With a four-game sweep of the Nationals this weekend, the Marlins moved to a dominant 12-1 against their division foes on the year, as their pitching silenced the Nats’ bats all series.
Miami even did so without their National League Cy Young candidate, Sandy Alcantara, starting a game.
Nothing epitomizes that more than in the final two games of the series when Pablo López, who had been struggling mightily coming into the series, took a no-hitter into the seventh inning, then Braxton Garrett retired 14 straight batters during the series finale.
Next up for the Nationals is a trip to Citizens Bank Park to take on the Philadelphia Phillies, the team’s first trip back there since the series that kicked off the trade deadline sell-off.
The Phillies continue to meander a bit in and around the postseason picture without necessarily taking a chance to cement themselves in the race and go on a big run.
The good news for them is that their offense was showing plenty of signs of the unit that was expected to carry them this season. The bad news is that as things were clicking, they lost their MVP, Bryce Harper, to a broken thumb, ruling him out for the foreseeable future.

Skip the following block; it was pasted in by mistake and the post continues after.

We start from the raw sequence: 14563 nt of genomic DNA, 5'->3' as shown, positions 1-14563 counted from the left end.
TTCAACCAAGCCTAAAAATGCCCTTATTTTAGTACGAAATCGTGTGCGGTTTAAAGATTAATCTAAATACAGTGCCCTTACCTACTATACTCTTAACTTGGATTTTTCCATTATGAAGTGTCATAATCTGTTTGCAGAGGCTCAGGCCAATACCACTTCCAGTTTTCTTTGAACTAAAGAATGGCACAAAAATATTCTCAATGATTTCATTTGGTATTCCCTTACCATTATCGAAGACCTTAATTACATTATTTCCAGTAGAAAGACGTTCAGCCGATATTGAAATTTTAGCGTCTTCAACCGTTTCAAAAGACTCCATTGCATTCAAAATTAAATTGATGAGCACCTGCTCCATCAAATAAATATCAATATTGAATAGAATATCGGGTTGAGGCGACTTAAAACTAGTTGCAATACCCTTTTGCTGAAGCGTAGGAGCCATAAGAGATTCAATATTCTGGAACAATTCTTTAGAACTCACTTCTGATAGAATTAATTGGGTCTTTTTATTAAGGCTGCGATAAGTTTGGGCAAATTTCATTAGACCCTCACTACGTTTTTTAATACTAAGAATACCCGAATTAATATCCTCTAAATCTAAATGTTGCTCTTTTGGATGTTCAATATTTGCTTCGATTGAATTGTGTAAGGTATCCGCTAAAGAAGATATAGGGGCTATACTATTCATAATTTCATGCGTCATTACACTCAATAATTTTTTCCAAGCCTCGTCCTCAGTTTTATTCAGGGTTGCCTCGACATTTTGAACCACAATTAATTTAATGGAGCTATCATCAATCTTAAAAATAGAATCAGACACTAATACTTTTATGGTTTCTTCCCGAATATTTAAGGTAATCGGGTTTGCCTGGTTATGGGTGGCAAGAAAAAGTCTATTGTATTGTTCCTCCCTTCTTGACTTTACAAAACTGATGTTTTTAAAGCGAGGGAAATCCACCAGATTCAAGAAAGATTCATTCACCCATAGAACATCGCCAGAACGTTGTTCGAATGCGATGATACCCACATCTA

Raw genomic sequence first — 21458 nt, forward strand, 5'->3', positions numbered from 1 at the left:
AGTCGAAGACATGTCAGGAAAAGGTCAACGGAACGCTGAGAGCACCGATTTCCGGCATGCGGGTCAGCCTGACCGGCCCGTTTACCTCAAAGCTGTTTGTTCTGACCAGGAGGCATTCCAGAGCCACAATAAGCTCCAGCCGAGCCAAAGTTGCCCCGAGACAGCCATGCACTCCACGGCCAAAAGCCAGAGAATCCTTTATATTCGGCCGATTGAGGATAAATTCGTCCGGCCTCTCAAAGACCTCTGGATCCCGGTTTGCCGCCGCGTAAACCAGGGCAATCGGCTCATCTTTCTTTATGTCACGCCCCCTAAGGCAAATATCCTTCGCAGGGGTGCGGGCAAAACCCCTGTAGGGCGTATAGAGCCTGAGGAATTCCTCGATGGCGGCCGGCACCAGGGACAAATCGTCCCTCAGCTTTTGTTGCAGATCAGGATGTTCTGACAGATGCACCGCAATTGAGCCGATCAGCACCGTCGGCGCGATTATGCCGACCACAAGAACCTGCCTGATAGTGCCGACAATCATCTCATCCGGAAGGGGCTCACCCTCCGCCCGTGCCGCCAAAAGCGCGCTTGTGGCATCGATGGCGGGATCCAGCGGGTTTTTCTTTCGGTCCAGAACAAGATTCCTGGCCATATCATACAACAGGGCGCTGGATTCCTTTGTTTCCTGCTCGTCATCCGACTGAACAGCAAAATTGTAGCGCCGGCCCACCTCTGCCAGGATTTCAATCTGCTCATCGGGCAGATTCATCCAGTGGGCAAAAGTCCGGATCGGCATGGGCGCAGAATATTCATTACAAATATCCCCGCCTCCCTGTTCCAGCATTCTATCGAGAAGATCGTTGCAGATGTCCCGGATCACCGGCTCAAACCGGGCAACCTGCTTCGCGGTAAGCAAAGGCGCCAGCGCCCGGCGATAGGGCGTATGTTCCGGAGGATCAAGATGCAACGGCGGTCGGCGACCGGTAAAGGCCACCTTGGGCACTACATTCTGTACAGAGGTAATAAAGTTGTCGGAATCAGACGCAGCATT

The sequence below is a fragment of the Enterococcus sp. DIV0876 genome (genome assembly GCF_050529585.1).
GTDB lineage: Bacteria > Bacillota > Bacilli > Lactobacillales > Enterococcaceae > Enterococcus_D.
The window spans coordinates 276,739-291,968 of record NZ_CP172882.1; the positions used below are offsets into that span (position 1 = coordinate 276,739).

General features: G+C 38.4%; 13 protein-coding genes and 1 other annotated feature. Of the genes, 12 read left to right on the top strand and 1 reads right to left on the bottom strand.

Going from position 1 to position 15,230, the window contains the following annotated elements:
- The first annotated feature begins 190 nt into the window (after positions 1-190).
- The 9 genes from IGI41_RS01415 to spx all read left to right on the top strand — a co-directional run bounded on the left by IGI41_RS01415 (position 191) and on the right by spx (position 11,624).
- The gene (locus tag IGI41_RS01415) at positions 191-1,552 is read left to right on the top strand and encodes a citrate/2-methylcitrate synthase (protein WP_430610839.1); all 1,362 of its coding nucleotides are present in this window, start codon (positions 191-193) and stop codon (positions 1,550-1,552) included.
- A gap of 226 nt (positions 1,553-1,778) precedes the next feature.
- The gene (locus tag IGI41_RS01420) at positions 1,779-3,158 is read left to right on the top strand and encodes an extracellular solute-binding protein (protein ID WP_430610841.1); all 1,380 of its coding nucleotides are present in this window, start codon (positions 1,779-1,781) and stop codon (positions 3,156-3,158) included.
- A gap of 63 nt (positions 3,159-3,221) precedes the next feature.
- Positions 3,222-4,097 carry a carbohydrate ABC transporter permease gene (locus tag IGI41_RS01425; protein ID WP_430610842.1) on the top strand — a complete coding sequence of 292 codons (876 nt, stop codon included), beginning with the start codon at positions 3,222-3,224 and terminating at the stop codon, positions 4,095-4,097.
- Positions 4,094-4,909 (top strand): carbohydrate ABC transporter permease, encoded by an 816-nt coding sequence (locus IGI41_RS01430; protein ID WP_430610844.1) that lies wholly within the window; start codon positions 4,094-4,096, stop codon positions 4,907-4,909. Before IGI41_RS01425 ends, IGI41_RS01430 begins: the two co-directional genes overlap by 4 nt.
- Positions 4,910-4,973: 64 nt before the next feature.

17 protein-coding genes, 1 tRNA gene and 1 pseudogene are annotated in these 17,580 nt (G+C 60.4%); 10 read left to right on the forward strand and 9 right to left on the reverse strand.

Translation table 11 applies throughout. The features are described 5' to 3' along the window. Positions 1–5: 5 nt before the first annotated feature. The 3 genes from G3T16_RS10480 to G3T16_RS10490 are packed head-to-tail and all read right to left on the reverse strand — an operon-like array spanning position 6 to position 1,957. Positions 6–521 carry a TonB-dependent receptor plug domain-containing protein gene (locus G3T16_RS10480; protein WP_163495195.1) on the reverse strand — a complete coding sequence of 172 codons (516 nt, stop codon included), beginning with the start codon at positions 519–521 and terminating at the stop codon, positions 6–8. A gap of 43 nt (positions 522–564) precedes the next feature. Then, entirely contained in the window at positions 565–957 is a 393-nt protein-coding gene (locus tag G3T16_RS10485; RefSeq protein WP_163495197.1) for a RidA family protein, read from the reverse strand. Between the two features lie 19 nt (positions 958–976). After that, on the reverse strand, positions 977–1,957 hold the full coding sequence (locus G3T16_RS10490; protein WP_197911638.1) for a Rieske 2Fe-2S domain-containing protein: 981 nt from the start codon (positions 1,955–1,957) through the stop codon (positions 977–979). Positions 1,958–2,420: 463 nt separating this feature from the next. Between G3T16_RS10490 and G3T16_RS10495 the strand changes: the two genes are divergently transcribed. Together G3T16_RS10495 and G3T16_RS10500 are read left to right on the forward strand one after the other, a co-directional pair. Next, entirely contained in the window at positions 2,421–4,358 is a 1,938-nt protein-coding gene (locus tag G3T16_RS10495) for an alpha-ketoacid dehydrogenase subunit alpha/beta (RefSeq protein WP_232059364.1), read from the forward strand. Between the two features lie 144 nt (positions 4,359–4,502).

Here’s the lowdown from Philadelphia ahead of the three-game midweek set..
- Game One: Tuesday, July 5th, 7:05 pm EDT. TV: MASN, Radio: 106.7 The Fan
- Game Two: Wednesday, July 6th, 7:05 pm EDT. TV: MASN, Radio: 106.7 The Fan
- Game Three: Thursday, July 7th, 4:05 pm EDT. TV: MASN, Radio: 106.7 The Fan
- Game One: Paolo Espino (0-1, 2.80 ERA) vs Cristopher Sánchez (0-1, 4.60 ERA)
- Game Two: Josiah Gray (6-5, 4.22 ERA) vs Aaron Nola (5-5, 3.13 ERA)
- Game Three: TBD (0-0, -.-- ERA) vs Bailey Falter (0-2, 4.88 ERA)
Juan Soto: A lot of the talk in June was around how Soto was slumping at the plate, seeing his average drop down into the .210s for a few games. Quietly though, the young phenom has been starting to heat up again at the plate.